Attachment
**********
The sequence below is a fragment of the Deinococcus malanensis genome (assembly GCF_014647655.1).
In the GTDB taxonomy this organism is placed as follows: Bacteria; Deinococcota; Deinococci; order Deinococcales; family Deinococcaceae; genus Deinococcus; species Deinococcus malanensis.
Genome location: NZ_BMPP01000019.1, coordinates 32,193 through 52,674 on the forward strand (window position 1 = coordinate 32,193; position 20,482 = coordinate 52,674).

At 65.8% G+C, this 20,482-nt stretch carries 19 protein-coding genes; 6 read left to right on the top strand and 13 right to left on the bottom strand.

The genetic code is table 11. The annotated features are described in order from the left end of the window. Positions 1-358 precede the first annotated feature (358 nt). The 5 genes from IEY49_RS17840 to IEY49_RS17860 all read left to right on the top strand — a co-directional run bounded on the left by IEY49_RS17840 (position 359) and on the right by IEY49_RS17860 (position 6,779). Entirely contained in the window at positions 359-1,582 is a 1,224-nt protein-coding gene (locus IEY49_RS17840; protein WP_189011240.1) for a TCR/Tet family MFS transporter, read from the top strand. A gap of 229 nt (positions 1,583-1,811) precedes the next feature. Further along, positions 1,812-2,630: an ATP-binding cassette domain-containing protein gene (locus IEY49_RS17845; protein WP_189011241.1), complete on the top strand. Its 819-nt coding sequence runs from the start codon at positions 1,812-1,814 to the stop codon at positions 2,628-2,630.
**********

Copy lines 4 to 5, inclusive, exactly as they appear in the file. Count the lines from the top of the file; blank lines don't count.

At 65.8% G+C, this 20,482-nt stretch carries 19 protein-coding genes; 6 read left to right on the top strand and 13 right to left on the bottom strand.

The genetic code is table 11. The annotated features are described in order from the left end of the window. Positions 1-358 precede the first annotated feature (358 nt). The 5 genes from IEY49_RS17840 to IEY49_RS17860 all read left to right on the top strand — a co-directional run bounded on the left by IEY49_RS17840 (position 359) and on the right by IEY49_RS17860 (position 6,779). Entirely contained in the window at positions 359-1,582 is a 1,224-nt protein-coding gene (locus IEY49_RS17840; protein WP_189011240.1) for a TCR/Tet family MFS transporter, read from the top strand. A gap of 229 nt (positions 1,583-1,811) precedes the next feature. Further along, positions 1,812-2,630: an ATP-binding cassette domain-containing protein gene (locus IEY49_RS17845; protein WP_189011241.1), complete on the top strand. Its 819-nt coding sequence runs from the start codon at positions 1,812-1,814 to the stop codon at positions 2,628-2,630.